Patterson, D. B. and Farley, K. A. and Schmitz, B. (1998) Preservation of extraterrestrial ^3He in 480-Ma-old marine limestones. Earth and Planetary Science Letters, 163 (1-4). pp. 315-325. ISSN 0012-821X http://resolver.caltech.edu/CaltechAUTHORS:20121120-101104468
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We have measured the helium abundance and isotopic composition of a suite of Lower Ordovician marine limestones and associated fossil meteorites from Kinnekulle, Sweden. Limestone ^3He/^4He ratios as high as 11.5 times the atmospheric value in fused samples and up to 23 times atmospheric in a single step-heat fraction indicate the presence of extraterrestrial helium, and demonstrate that at least a fraction of the extraterrestrial ^3He carried by interplanetary dust particles must be retained against diffusive and diagenetic losses for up to 480 Ma. The carrier phase has not been identified but is not magnetic. Extrapolation of high-temperature ^3He diffusivities in these sediments is consistent with strong retention of extraterrestrial ^3He under ambient Earth-surface conditions. Combination of the observed helium concentrations with sedimentation rates estimated from conodont biostratigraphy suggest that the flux of extraterrestrial ^3He in the Early Ordovician was about 0.5×10^(−12) cm^3 STP cm^(−2) ka^(−1), ignoring potential post-deposition helium loss. This value is indistinguishable from the average ^3He flux estimated for the Cenozoic Era. In contrast, previous studies of fossil meteorites, Ir abundances, and Os isotopic ratios in the limestone suggest that the total accretion rate of extraterrestrial material during the studied interval was at least an order of magnitude higher than the Cenozoic average. This disparity may reflect significant post-depositional loss of ^3He from IDPs within these old limestones; if so, the match between the Ordovician flux and the Cenozoic average would be fortuitous. Alternatively, the size distribution of infalling objects during the Early Ordovician may have been enriched only in extraterrestrial material too large to retain ^3He during atmospheric entry heating (>∼30 μm). The fossil meteorites themselves also preserve extraterrestrial helium. Meteorite 3He concentrations of 2 to 9×10^(−12) cm^3 STP g^(−1) are several orders of magnitude lower than found in most modern meteorites, suggesting very substantial helium loss (probably >99.9%) from these chemically altered objects. The meteorites carry ^3He concentrations only a factor of a few higher than the host limestones. The meteorites themselves cannot be the source of the extraterrestrial ^3He observed in the limestones.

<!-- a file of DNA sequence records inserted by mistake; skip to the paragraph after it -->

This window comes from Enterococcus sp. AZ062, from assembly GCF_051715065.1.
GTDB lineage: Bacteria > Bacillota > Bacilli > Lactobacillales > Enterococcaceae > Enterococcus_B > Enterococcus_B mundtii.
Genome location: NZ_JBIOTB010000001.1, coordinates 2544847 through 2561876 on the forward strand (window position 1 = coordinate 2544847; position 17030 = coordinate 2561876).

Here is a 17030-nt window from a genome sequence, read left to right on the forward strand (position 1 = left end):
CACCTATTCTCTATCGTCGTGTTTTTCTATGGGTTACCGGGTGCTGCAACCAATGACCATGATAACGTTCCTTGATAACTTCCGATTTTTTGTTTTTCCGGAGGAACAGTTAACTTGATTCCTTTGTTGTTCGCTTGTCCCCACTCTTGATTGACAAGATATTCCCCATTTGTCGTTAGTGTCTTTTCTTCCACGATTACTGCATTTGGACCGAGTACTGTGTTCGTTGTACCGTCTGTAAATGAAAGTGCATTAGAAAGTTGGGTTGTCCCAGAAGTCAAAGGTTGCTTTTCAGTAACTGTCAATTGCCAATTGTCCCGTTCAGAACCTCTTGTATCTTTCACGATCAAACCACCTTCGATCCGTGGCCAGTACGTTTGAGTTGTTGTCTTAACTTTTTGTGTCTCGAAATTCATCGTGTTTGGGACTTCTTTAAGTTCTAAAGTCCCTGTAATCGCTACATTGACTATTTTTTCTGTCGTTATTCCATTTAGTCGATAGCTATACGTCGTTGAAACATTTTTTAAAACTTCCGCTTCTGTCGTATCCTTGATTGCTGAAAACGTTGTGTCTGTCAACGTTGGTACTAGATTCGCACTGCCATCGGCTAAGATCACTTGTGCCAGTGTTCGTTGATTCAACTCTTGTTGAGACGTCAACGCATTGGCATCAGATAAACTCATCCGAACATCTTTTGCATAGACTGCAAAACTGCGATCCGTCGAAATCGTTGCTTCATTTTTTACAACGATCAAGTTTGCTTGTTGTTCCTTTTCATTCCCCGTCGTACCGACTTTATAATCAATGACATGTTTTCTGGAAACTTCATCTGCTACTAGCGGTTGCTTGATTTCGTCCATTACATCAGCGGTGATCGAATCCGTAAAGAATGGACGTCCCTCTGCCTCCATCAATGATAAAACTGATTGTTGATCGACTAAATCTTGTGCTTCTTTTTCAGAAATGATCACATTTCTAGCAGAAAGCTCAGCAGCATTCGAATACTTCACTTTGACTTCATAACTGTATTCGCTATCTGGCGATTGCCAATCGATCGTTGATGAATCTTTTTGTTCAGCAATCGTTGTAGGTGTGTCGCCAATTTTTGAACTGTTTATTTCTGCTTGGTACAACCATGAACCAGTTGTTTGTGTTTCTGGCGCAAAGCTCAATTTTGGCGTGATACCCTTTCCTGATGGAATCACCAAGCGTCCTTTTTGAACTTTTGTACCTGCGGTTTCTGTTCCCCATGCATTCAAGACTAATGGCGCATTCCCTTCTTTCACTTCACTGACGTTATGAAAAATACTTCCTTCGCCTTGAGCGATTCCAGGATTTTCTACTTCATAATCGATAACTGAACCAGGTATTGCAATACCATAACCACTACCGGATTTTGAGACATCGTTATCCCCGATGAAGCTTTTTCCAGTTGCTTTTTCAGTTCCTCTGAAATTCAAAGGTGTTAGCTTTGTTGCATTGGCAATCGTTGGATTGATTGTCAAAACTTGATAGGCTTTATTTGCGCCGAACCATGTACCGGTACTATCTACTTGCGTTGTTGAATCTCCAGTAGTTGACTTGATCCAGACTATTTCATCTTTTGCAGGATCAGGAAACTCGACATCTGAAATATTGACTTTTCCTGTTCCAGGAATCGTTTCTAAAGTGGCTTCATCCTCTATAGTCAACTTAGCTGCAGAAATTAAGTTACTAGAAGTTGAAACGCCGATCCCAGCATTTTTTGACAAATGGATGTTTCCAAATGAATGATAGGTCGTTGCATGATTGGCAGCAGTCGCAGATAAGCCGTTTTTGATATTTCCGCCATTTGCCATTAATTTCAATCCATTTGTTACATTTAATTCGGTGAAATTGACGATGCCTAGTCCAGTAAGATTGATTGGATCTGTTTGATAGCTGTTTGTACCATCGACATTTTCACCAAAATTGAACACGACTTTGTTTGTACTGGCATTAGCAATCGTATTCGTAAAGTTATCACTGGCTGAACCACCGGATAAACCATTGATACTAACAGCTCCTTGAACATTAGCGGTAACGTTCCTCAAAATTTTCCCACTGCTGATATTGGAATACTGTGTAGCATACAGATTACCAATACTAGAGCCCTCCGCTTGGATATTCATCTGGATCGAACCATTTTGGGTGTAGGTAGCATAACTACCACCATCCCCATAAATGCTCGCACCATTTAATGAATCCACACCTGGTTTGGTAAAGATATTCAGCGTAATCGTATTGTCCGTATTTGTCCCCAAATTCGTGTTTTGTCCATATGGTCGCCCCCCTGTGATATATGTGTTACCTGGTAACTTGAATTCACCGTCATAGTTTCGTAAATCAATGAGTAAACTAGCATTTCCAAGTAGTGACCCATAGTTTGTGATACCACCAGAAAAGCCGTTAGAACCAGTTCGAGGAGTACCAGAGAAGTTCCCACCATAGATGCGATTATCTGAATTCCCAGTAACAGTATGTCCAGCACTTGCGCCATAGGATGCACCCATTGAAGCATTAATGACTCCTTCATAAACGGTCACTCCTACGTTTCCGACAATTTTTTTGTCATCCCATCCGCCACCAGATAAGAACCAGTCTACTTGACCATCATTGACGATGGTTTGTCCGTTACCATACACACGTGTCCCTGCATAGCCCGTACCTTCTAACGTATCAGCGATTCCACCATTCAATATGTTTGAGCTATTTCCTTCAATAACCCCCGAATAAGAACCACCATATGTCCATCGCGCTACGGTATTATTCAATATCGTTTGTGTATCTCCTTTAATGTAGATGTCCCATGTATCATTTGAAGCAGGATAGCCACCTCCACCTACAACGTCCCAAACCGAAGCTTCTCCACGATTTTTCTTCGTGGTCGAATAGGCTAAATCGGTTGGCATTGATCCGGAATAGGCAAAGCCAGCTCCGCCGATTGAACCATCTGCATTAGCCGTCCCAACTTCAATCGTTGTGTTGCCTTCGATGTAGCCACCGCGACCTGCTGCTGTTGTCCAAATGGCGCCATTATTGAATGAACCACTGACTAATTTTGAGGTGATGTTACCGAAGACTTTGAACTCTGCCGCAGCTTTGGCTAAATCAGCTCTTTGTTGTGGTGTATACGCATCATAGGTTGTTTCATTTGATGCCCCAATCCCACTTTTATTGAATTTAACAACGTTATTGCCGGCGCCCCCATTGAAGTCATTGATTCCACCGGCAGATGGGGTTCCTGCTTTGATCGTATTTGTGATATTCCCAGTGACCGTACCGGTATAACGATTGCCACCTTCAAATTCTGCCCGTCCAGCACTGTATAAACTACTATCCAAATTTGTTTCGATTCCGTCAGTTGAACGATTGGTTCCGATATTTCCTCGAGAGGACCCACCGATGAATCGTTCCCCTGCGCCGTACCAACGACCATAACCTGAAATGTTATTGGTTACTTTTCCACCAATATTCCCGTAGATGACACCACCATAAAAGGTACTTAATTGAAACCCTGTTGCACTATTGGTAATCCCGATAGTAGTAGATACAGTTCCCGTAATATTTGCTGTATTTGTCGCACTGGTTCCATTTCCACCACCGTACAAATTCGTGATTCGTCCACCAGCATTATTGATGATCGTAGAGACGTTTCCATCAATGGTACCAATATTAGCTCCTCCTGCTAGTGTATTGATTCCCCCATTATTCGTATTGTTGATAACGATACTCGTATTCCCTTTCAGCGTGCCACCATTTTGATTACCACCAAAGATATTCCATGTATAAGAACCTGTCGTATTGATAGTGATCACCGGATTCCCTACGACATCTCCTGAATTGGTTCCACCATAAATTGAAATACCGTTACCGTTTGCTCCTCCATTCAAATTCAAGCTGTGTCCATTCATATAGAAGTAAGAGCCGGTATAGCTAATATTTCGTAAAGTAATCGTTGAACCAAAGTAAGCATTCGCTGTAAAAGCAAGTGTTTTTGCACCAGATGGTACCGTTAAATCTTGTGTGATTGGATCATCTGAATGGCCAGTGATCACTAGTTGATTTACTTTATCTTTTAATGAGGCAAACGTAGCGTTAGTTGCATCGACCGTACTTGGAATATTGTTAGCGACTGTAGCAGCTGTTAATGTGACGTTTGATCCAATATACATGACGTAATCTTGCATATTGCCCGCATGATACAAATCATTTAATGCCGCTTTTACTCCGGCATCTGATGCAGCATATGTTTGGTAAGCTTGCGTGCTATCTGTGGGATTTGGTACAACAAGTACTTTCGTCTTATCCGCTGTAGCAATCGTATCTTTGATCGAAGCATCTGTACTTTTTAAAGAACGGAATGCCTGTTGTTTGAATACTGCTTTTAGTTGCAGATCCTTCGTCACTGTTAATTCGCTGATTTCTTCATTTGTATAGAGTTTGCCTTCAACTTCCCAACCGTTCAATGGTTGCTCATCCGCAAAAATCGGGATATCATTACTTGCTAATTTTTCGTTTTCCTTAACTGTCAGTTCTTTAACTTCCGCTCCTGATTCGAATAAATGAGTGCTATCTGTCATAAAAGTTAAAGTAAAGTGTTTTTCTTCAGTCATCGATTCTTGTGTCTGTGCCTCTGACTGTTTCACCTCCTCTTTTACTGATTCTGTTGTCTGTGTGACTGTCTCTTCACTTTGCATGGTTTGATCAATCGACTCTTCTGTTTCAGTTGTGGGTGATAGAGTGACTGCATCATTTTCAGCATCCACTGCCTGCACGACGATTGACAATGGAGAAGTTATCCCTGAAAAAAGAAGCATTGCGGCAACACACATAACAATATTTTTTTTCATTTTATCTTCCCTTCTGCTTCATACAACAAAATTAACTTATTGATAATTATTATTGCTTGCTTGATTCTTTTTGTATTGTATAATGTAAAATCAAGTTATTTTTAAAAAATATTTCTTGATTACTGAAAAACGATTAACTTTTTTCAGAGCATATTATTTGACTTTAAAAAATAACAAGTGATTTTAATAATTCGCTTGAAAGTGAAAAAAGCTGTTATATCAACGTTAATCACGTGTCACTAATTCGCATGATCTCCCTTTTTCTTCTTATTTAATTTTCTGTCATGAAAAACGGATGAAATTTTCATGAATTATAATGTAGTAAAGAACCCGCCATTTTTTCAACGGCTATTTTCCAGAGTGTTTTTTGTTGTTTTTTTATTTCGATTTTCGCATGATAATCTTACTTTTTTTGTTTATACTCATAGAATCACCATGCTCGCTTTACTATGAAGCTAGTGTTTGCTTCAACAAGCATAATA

|Additional Information:||© 1998 Elsevier Science B.V. Received 2 March 1998; revised version received 20 August 1998; accepted 24 August 1998. This work was supported by the David and Lucille Packard Foundation and NASA. We thank Dr. C. Koeberl, Dr. D. Hilton, and an anonymous reviewer for thoughtful and constructive comments. We also thank Dr. M. Tassinari for providing the meteorite samples. [MK]|
|Subject Keywords:||He-3; isotopes; Ordovician; Sweden; meteorites|
|Official Citation:||D.B. Patterson, K.A. Farley, B. Schmitz, Preservation of extraterrestrial 3He in 480-Ma-old marine limestones, Earth and Planetary Science Letters, Volume 163, Issues 1–4, November 1998, Pages 315-325, ISSN 0012-821X, 10.1016/S0012-821X(98)00197-6. (http://www.sciencedirect.com/science/article/pii/S0012821X98001976)|
|Usage Policy:||No commercial reproduction, distribution, display or performance rights in this work are provided.|
|Deposited By:||Ruth Sustaita|
|Deposited On:||20 Nov 2012 18:30|
|Last Modified:||20 Nov 2012 18:30|
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